Iraqis and Americans: reconciliation through art

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“Mideast Madonna” by James Allen

For the past month, raw, honest artwork by Iraqis and Americans have been presented together on the walls of Tarnish & Gold Gallery in Minneapolis. According the Kathy McKay, Director of the Iraqi/American Reconciliation Project, the exhibition was created by her non-profit to stimulate dialogue around the war in Iraq.

The Iraqi/American Reconciliation Project came together to facilitate connections betweens Iraqis and Midwesterners, connections that break down the stereotypes we’re fed through the media. The primary image Americans are presented with are suicide bombers, while the primary image Iraqis get are of people in military uniforms with guns coming to their front door.

For some years the IARP – created by a bunch of self described peace-niks in their 50s and 60s – has been showing and selling traditional Iraqi art in the United States. But McKay says it wasn’t until some new young blood got involved in the organization that the idea was hatched to bring Iraqi and American artists together in an exhibition about the war.

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“Airport Village Diptych” by Aaron McLeaod

One of those relative “young bloods” is curator Tricia Khutoretsky, who sifted through submissions from artists all over the country wanting to lend their voice to the conversation.

I was expecting a broader range of artwork about conflict in general, but people were very focused on the Iraq war. I thought most people would be numb to it by now, but the work we got was very charged and very specific. The artists weren’t all necessarily involved directly in the war, but as Americans they wanted to say something about it.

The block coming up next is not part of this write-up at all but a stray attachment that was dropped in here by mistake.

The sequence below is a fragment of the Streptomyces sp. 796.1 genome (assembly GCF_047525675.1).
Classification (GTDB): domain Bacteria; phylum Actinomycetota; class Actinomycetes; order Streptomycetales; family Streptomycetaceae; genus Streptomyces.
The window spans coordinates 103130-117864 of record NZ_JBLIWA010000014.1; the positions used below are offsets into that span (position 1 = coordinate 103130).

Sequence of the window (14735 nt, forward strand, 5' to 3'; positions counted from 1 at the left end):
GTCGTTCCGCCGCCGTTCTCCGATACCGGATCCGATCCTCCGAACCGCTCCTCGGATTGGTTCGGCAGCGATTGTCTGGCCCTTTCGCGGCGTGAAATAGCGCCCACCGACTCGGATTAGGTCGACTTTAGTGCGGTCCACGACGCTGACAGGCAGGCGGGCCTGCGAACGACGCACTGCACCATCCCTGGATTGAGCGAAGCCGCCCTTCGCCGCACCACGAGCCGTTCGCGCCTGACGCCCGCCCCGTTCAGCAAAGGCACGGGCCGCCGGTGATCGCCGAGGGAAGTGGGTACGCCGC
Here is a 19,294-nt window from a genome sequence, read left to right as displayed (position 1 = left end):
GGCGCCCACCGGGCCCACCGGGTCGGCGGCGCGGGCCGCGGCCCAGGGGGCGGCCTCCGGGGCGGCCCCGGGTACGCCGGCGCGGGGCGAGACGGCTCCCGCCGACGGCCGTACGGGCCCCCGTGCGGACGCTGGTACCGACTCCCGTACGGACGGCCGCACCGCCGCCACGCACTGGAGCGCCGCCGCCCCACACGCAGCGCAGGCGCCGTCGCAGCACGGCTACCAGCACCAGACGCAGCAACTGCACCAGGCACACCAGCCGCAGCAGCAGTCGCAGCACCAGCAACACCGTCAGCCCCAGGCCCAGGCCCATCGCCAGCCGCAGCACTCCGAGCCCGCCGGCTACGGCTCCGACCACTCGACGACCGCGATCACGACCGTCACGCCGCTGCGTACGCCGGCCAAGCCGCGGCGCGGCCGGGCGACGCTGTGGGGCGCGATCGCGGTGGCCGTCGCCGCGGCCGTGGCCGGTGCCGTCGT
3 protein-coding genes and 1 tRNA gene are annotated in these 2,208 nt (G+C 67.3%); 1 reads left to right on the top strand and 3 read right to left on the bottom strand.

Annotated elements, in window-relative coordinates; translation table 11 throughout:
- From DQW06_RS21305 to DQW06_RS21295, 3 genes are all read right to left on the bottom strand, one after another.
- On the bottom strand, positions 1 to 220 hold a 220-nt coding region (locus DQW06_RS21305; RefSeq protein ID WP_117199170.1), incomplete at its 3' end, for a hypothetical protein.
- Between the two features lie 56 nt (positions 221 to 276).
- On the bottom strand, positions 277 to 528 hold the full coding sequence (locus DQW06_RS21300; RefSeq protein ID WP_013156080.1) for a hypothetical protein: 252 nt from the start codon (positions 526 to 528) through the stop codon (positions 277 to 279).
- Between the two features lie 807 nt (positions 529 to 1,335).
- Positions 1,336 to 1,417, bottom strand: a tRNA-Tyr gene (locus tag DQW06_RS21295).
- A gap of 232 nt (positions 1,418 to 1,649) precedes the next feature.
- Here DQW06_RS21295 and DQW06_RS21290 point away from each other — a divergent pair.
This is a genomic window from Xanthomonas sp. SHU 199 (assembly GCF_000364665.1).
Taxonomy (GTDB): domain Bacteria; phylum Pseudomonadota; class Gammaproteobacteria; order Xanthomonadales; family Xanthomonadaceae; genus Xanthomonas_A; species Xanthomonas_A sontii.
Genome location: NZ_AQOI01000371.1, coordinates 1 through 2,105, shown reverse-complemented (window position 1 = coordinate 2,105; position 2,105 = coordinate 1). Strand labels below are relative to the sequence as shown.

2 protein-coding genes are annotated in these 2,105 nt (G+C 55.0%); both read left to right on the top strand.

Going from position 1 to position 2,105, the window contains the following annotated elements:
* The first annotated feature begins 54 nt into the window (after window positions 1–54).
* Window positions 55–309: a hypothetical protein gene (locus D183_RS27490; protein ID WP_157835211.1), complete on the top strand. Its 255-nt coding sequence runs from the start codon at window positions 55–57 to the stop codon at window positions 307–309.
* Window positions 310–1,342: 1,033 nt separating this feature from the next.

Images range from paintings of destroyed mosques and war-inspired fashion to a woman holding a child, overshadowed by an approaching helicopter.

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“Mosque” by Matthew Lawler

Khutoretsky says she was interested to see how the work by Americans differed from those pieces submitted by artists in Iraq. On the whole, Khutoretsky said, the Iraqi artists dealt much more in abstraction, while the American works tended to be “in your face.”

Perhaps the Iraqis are so close to the war and its atrocities, that abstraction is more palatable, while Americans are trying to make the war more real for themselves and their audiences, and so they focus on the harshest images?

One artist, Fatin-Al-Jumail, who came to the United States for the opening of the exhibition, painted a piece titled “Iraqi women” which at first glance appears to be an assemblage of colorful dots and lines. During a panel discussion she revealed that for her, the dots represent women, and the lines, fencing. It is only where the women are clustered densely together -supporting one another – that they can break through the binds that oppress them.

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“Iraqi Women” by Fatin Al Jumail

The exhibition, titled “The Art of Conflict,”

got a bit of a rocky start when it opened with out the work of its Iraqi participants, due to visa and passport issues which delayed their arrival. But a few days later their work was up, and the show had a four-week run, featuring panel discussions with the artists and movie screenings on related topics. By the end of the week the exhibition’s website will have a gallery of images not just from the show, but from those artists who submitted work, but didn’t make the final cut. “They all had something they wanted to say,” said Khutoretsky, “and we want to honor that.”

Once the exhibition is over (it closes tomorrow) the American art will be returned to its owners, but the Iraqi/American Reconciliation Project is looking for other places to show the work by the Iraqi artists, to keep the dialogue moving forward.